One of the newest marketing schemes for mobile games is called deep linking. These are links that take a mobile device user out of mobile web browsing and to a specific place in an app. While it might have some practical use for publishers or retailers, as discussed in Matt Thomson’s Venturebeat article, it is not a good option for the mobile gaming community. Here are four reasons the mobile game world should avoid deep linking:
1.Lack of market. Being able to direct a user to your mobile game from the browser seems like a great idea, but the average user has less than twenty-five total apps on his smartphone or tablet. This is great if your game has the cache to be amongst this small list, but this doesn’t reflect reality for the majority of developers. This advancement is being touted as the future of re-engagement, while in reality, support for this theory makes assumptions about user willingness to download and engage in apps. it will only really have application for users that download and regularly use more apps than the average consumer. The majority of consumers have only a few apps stored and even fewer that they use on a daily basis.
2.Lack of context for mobile games. Two types of apps that Thomson mentions specifically are publishers and retailers. While a publisher might like to be able to send a user directly to the app in order to access an article or a retailer might love to send a customer back into the app to make a purchase, there are likely few applications for deep linking in the world of mobile gaming, especially if someone is just looking for information about the mobile game. They do not want to click on a link that will force them to download the game before they can get information about it. This will be the reality, because of how few apps the typical user has on his mobile device.
3.How will deep links improve user experience? One of the benefits Thomson mentions is what he calls “Higher Lifetime Value Users.” Due to the nature of mobile games, developers cannot easily redirect people to play. The game itself should be attractive enough that entices users to continue playing. While deep linking might find a foothold in encouraging users to download the game in the first place, it likely lacks the ability to get users to return again and again, which is what marketers want to be able to use deep linking for. For most apps, but especially for mobile games, it is unlikely to improve the user experience and may even ruin it for many users.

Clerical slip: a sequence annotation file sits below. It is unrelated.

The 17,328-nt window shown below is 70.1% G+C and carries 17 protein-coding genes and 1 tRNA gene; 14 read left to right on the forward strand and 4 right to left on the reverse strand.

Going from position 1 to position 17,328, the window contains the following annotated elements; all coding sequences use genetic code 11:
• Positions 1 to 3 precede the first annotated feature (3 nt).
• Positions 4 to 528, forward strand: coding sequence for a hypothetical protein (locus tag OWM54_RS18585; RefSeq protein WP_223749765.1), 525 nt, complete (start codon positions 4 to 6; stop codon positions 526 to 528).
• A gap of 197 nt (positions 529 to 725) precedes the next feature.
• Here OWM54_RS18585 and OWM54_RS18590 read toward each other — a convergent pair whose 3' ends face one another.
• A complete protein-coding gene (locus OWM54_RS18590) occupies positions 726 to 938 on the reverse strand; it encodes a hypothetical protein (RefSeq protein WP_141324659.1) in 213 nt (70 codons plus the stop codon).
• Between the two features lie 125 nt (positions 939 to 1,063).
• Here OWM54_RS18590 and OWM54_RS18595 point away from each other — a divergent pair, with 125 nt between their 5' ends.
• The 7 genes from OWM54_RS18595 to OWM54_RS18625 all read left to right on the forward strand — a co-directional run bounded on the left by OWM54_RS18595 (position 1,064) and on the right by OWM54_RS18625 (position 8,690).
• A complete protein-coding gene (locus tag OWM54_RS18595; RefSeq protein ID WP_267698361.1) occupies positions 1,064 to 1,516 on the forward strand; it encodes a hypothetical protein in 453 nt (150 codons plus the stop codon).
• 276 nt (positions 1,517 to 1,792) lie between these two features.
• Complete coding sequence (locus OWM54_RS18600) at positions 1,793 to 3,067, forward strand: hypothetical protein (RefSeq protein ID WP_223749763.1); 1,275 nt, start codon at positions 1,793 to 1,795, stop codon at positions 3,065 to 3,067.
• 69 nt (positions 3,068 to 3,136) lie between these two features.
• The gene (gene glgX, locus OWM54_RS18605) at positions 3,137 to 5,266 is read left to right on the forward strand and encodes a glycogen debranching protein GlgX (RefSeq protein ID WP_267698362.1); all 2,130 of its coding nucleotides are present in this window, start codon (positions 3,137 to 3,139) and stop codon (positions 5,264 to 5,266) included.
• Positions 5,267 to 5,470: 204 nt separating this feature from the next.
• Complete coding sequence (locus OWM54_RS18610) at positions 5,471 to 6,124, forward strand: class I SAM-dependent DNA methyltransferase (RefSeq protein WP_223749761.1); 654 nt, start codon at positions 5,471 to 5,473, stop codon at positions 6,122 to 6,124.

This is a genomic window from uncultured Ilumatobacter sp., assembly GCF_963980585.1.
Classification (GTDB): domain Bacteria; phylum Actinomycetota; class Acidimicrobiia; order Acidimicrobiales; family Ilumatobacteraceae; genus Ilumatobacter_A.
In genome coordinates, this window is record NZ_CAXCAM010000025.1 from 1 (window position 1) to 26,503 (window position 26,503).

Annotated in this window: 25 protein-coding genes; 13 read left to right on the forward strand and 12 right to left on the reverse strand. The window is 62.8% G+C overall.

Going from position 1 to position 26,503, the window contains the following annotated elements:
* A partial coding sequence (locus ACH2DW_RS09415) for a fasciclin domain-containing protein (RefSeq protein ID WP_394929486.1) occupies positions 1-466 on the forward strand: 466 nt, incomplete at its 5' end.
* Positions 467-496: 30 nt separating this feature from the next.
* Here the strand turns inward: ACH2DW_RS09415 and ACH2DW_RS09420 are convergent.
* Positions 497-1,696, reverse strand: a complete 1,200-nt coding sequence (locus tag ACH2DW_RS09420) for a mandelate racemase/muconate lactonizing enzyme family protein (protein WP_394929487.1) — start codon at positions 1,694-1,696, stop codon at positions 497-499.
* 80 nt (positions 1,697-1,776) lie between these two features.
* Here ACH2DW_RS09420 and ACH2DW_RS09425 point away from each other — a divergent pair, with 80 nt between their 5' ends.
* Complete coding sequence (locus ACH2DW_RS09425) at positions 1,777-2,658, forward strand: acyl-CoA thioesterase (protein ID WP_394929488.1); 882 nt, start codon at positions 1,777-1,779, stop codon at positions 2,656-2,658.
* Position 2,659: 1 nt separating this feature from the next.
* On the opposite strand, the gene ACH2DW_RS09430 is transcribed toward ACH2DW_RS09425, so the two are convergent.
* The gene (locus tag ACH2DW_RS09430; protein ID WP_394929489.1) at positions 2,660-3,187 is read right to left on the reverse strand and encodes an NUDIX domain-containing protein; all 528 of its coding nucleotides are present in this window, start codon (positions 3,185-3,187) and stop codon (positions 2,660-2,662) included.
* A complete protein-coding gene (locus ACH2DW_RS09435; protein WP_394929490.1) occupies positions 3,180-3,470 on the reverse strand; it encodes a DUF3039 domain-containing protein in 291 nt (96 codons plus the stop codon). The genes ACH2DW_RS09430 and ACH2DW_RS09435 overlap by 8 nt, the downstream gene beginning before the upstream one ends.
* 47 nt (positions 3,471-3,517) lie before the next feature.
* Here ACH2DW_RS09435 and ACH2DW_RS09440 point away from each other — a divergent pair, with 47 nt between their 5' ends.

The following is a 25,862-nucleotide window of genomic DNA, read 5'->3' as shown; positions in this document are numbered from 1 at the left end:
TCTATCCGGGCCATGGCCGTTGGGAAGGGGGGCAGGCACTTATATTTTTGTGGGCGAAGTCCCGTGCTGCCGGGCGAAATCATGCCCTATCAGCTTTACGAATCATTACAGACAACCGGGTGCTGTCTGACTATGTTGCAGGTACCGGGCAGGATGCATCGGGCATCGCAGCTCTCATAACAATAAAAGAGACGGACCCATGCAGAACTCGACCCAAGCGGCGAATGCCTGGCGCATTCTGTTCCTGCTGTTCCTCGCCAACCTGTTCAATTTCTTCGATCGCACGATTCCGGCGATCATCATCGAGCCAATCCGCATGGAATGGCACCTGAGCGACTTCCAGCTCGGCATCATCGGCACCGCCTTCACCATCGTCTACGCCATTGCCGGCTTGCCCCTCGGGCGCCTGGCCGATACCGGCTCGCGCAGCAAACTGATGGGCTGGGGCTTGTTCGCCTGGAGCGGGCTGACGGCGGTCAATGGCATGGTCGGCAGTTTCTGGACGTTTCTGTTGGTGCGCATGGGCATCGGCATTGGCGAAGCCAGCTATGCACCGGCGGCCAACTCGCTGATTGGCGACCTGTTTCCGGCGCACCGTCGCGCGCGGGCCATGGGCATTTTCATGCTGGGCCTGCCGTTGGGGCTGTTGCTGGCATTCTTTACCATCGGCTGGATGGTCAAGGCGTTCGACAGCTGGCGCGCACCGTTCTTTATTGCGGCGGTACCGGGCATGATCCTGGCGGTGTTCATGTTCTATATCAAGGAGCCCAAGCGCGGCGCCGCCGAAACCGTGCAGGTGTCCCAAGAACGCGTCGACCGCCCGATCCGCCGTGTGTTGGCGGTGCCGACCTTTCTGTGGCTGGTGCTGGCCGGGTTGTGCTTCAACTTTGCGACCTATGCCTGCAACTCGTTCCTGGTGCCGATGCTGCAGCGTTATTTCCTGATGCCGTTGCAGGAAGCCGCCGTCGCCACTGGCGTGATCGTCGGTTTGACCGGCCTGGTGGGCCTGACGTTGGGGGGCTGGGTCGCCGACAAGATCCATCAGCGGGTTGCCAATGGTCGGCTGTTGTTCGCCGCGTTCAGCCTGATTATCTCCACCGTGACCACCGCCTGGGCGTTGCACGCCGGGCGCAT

4.Very few practical applications. In its current form, deep linking has painfully few practical applications. Retailers and publisher might make great use of this capability, but neither of those types of apps are among the most popular or the most commonly downloaded. The idea is solid, but because most users have only a handful of apps and most of those are not the kinds of apps that can benefit from this kind of marketing, deep linking should not be touted as the future of mobile game marketing.
It’s important to find ways to get your audience to re-engage with your mobile game. Unfortunately, deep linking lacks proper context to be applicable in the mobile gaming world.
Jovan Johnson is a California licensed attorney who focuses on SEO, mobile games, and apps. He is passionate about mentoring students and steering dollars to scholarships, and speaks regularly about career opportunities. He is a principal at Johnson Moo, Furzy, Paymaster.Co, and 320 Instrumentals.